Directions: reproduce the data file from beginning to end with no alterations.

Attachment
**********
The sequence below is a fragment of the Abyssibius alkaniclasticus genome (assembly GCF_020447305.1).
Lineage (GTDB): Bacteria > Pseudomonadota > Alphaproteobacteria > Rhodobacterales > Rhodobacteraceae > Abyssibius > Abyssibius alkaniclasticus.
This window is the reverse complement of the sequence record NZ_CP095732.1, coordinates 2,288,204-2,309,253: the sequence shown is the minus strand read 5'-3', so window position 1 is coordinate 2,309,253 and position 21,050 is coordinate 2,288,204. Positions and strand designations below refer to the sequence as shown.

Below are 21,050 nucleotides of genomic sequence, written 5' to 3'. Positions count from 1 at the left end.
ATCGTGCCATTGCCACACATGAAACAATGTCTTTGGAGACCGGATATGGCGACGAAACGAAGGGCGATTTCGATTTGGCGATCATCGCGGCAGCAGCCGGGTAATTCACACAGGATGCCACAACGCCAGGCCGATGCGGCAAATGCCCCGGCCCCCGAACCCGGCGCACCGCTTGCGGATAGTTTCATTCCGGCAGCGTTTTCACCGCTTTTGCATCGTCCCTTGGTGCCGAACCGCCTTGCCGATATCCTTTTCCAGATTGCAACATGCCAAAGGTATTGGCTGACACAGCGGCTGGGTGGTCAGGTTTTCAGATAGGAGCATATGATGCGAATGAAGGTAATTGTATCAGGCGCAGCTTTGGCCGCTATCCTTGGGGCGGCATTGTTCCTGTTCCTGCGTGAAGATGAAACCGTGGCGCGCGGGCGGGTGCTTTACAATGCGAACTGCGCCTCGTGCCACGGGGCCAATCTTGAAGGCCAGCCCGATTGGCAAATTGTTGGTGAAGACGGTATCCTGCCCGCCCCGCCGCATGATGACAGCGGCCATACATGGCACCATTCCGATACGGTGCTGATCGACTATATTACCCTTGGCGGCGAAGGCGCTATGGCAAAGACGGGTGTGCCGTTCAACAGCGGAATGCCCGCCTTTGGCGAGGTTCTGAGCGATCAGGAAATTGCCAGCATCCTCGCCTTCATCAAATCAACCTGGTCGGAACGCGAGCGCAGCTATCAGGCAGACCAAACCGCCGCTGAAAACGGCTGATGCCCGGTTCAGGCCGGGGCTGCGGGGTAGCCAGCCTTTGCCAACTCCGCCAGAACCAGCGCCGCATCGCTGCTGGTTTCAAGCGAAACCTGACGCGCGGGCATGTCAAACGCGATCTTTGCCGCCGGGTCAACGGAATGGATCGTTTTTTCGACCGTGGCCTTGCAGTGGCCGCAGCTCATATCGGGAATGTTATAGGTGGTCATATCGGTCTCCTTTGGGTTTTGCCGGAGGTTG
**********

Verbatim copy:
The sequence below is a fragment of the Abyssibius alkaniclasticus genome (assembly GCF_020447305.1).
Lineage (GTDB): Bacteria > Pseudomonadota > Alphaproteobacteria > Rhodobacterales > Rhodobacteraceae > Abyssibius > Abyssibius alkaniclasticus.
This window is the reverse complement of the sequence record NZ_CP095732.1, coordinates 2,288,204-2,309,253: the sequence shown is the minus strand read 5'-3', so window position 1 is coordinate 2,309,253 and position 21,050 is coordinate 2,288,204. Positions and strand designations below refer to the sequence as shown.

Below are 21,050 nucleotides of genomic sequence, written 5' to 3'. Positions count from 1 at the left end.
ATCGTGCCATTGCCACACATGAAACAATGTCTTTGGAGACCGGATATGGCGACGAAACGAAGGGCGATTTCGATTTGGCGATCATCGCGGCAGCAGCCGGGTAATTCACACAGGATGCCACAACGCCAGGCCGATGCGGCAAATGCCCCGGCCCCCGAACCCGGCGCACCGCTTGCGGATAGTTTCATTCCGGCAGCGTTTTCACCGCTTTTGCATCGTCCCTTGGTGCCGAACCGCCTTGCCGATATCCTTTTCCAGATTGCAACATGCCAAAGGTATTGGCTGACACAGCGGCTGGGTGGTCAGGTTTTCAGATAGGAGCATATGATGCGAATGAAGGTAATTGTATCAGGCGCAGCTTTGGCCGCTATCCTTGGGGCGGCATTGTTCCTGTTCCTGCGTGAAGATGAAACCGTGGCGCGCGGGCGGGTGCTTTACAATGCGAACTGCGCCTCGTGCCACGGGGCCAATCTTGAAGGCCAGCCCGATTGGCAAATTGTTGGTGAAGACGGTATCCTGCCCGCCCCGCCGCATGATGACAGCGGCCATACATGGCACCATTCCGATACGGTGCTGATCGACTATATTACCCTTGGCGGCGAAGGCGCTATGGCAAAGACGGGTGTGCCGTTCAACAGCGGAATGCCCGCCTTTGGCGAGGTTCTGAGCGATCAGGAAATTGCCAGCATCCTCGCCTTCATCAAATCAACCTGGTCGGAACGCGAGCGCAGCTATCAGGCAGACCAAACCGCCGCTGAAAACGGCTGATGCCCGGTTCAGGCCGGGGCTGCGGGGTAGCCAGCCTTTGCCAACTCCGCCAGAACCAGCGCCGCATCGCTGCTGGTTTCAAGCGAAACCTGACGCGCGGGCATGTCAAACGCGATCTTTGCCGCCGGGTCAACGGAATGGATCGTTTTTTCGACCGTGGCCTTGCAGTGGCCGCAGCTCATATCGGGAATGTTATAGGTGGTCATATCGGTCTCCTTTGGGTTTTGCCGGAGGTTG